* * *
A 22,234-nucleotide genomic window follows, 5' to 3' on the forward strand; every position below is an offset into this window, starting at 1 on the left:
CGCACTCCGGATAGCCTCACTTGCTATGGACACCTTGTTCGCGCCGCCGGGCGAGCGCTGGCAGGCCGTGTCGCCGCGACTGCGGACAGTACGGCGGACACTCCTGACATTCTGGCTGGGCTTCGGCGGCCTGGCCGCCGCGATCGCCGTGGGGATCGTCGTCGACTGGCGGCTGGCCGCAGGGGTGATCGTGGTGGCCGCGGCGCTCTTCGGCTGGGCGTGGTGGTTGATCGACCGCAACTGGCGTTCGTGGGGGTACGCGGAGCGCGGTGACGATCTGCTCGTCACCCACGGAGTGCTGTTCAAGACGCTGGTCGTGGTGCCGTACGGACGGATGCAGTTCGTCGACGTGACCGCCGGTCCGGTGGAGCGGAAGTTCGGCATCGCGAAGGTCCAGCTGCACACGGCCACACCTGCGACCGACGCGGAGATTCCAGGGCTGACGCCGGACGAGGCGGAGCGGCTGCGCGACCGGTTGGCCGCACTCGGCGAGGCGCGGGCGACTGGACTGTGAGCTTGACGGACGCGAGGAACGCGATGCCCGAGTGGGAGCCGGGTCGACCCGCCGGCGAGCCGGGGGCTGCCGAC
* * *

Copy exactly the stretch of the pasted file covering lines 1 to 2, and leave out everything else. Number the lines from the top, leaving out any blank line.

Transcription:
A 22,234-nucleotide genomic window follows, 5' to 3' on the forward strand; every position below is an offset into this window, starting at 1 on the left:
CGCACTCCGGATAGCCTCACTTGCTATGGACACCTTGTTCGCGCCGCCGGGCGAGCGCTGGCAGGCCGTGTCGCCGCGACTGCGGACAGTACGGCGGACACTCCTGACATTCTGGCTGGGCTTCGGCGGCCTGGCCGCCGCGATCGCCGTGGGGATCGTCGTCGACTGGCGGCTGGCCGCAGGGGTGATCGTGGTGGCCGCGGCGCTCTTCGGCTGGGCGTGGTGGTTGATCGACCGCAACTGGCGTTCGTGGGGGTACGCGGAGCGCGGTGACGATCTGCTCGTCACCCACGGAGTGCTGTTCAAGACGCTGGTCGTGGTGCCGTACGGACGGATGCAGTTCGTCGACGTGACCGCCGGTCCGGTGGAGCGGAAGTTCGGCATCGCGAAGGTCCAGCTGCACACGGCCACACCTGCGACCGACGCGGAGATTCCAGGGCTGACGCCGGACGAGGCGGAGCGGCTGCGCGACCGGTTGGCCGCACTCGGCGAGGCGCGGGCGACTGGACTGTGAGCTTGACGGACGCGAGGAACGCGATGCCCGAGTGGGAGCCGGGTCGACCCGCCGGCGAGCCGGGGGCTGCCGAC